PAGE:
About the Arboricultural Service
The Arboricultural Service consists of specialised officers known as Arboriculturists. They are responsible for the management of thousands of trees in our parks and open spaces.
There are over 12,000 street trees across the city and they assist with the management of over 500 hectares of woodland in and around Brighton & Hove.
You can find out about:
If your question isn't answered on our web pages, or you have an emergency involving a tree, use our contact form.
Elm disease controls in Hove
Council tree experts became aware of a concentration of affected elms in the Westbourne Street area of Hove in August 2015.
After an extensive search of the area, they identified the source as a pile of logs on private land that had become a breeding ground for the elm beetles.
The log pile has now been destroyed. 14 trees have had to be destroyed. Our tree experts are dealing with this outbreak as a matter of urgency.
Brighton & Hove is host to the National Elm Collection, partly because of its excellent track record in elm preservation.
Whenever residents have work carried out on elm trees, it's vital that the material is deposed of correctly by competent tree surgeons or gardeners. When purchasing fire wood you should always check with the supplier that it contains no elm wood.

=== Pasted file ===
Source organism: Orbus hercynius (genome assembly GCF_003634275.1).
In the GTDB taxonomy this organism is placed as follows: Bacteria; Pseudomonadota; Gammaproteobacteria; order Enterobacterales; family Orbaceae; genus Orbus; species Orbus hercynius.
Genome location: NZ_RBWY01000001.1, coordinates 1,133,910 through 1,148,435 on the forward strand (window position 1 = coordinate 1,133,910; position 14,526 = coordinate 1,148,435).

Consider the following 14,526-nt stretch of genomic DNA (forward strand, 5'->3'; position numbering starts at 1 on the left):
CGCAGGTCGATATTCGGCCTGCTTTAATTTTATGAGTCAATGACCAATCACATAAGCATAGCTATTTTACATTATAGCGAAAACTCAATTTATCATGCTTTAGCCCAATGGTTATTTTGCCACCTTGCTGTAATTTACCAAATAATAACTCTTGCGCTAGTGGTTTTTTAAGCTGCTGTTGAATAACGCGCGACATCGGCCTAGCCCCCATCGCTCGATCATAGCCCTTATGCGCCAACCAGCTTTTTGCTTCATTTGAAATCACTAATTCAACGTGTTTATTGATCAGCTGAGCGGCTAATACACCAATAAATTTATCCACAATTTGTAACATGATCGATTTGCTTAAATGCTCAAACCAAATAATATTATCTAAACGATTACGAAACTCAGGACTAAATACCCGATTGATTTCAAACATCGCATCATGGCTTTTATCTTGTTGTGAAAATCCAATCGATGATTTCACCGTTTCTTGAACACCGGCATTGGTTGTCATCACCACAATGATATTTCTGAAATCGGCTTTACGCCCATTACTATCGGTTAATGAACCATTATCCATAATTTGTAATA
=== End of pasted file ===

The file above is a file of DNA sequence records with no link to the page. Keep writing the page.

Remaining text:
Read more about protecting Elms.
For more help about Elm trees or identifying suspect logs:
About storm damage and tree pruning
The stormy weather over the last few years led to us prioritising hazardous trees and other issues. This has had a knock-on effect of reducing the number of street trees pruned. This has also delayed pre-scheduled and proactive work by about a year.
Brighton & Hove has an estimated collection of 12,000 street trees which receive health and safety inspections every 3 to 4 years. We check for Elm disease and dead trees annually and act quickly to help prevent Elm beetle infestations and infections.
Highway trees are subject to statutory work which requires the removal of obstructions such as the clearance of basal growths and low branches. This allows for the free passage of pedestrians and vehicles.
How we manage ash dieback
Go to our ash dieback page to find out:
- how ash dieback affects our ash trees
- how we manage ash dieback
- what area we're working on